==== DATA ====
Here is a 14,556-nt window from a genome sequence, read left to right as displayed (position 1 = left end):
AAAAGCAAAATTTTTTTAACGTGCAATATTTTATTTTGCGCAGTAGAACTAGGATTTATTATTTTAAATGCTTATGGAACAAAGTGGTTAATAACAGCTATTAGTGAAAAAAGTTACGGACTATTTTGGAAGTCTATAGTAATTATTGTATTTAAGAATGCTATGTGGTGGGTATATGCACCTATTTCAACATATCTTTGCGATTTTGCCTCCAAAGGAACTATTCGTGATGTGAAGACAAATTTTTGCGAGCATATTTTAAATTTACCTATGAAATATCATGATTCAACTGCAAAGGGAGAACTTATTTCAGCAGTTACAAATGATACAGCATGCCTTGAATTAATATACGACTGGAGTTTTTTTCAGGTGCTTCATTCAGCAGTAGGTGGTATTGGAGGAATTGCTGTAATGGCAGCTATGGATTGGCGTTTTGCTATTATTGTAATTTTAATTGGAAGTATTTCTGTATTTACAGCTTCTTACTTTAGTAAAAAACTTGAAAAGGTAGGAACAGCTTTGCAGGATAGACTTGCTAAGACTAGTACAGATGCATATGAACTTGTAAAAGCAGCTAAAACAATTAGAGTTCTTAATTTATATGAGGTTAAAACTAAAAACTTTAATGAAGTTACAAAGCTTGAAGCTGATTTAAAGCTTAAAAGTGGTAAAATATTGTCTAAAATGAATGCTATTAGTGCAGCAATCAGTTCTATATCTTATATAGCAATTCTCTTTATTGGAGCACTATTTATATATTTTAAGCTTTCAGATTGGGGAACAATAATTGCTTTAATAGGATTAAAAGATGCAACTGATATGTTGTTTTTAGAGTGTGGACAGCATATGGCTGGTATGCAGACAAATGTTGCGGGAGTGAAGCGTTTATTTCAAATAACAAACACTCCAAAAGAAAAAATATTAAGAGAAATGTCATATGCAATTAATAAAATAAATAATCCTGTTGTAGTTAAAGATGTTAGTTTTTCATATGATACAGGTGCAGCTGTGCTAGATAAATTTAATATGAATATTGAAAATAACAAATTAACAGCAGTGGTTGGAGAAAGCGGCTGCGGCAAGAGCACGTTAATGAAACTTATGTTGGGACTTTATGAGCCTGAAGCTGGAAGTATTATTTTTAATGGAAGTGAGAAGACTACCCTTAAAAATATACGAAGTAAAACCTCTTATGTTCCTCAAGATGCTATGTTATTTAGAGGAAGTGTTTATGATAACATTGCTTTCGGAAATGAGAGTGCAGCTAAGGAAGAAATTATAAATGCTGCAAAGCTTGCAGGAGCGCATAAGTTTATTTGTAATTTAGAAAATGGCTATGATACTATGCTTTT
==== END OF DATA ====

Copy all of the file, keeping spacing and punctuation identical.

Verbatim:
Here is a 14,556-nt window from a genome sequence, read left to right as displayed (position 1 = left end):
AAAAGCAAAATTTTTTTAACGTGCAATATTTTATTTTGCGCAGTAGAACTAGGATTTATTATTTTAAATGCTTATGGAACAAAGTGGTTAATAACAGCTATTAGTGAAAAAAGTTACGGACTATTTTGGAAGTCTATAGTAATTATTGTATTTAAGAATGCTATGTGGTGGGTATATGCACCTATTTCAACATATCTTTGCGATTTTGCCTCCAAAGGAACTATTCGTGATGTGAAGACAAATTTTTGCGAGCATATTTTAAATTTACCTATGAAATATCATGATTCAACTGCAAAGGGAGAACTTATTTCAGCAGTTACAAATGATACAGCATGCCTTGAATTAATATACGACTGGAGTTTTTTTCAGGTGCTTCATTCAGCAGTAGGTGGTATTGGAGGAATTGCTGTAATGGCAGCTATGGATTGGCGTTTTGCTATTATTGTAATTTTAATTGGAAGTATTTCTGTATTTACAGCTTCTTACTTTAGTAAAAAACTTGAAAAGGTAGGAACAGCTTTGCAGGATAGACTTGCTAAGACTAGTACAGATGCATATGAACTTGTAAAAGCAGCTAAAACAATTAGAGTTCTTAATTTATATGAGGTTAAAACTAAAAACTTTAATGAAGTTACAAAGCTTGAAGCTGATTTAAAGCTTAAAAGTGGTAAAATATTGTCTAAAATGAATGCTATTAGTGCAGCAATCAGTTCTATATCTTATATAGCAATTCTCTTTATTGGAGCACTATTTATATATTTTAAGCTTTCAGATTGGGGAACAATAATTGCTTTAATAGGATTAAAAGATGCAACTGATATGTTGTTTTTAGAGTGTGGACAGCATATGGCTGGTATGCAGACAAATGTTGCGGGAGTGAAGCGTTTATTTCAAATAACAAACACTCCAAAAGAAAAAATATTAAGAGAAATGTCATATGCAATTAATAAAATAAATAATCCTGTTGTAGTTAAAGATGTTAGTTTTTCATATGATACAGGTGCAGCTGTGCTAGATAAATTTAATATGAATATTGAAAATAACAAATTAACAGCAGTGGTTGGAGAAAGCGGCTGCGGCAAGAGCACGTTAATGAAACTTATGTTGGGACTTTATGAGCCTGAAGCTGGAAGTATTATTTTTAATGGAAGTGAGAAGACTACCCTTAAAAATATACGAAGTAAAACCTCTTATGTTCCTCAAGATGCTATGTTATTTAGAGGAAGTGTTTATGATAACATTGCTTTCGGAAATGAGAGTGCAGCTAAGGAAGAAATTATAAATGCTGCAAAGCTTGCAGGAGCGCATAAGTTTATTTGTAATTTAGAAAATGGCTATGATACTATGCTTTT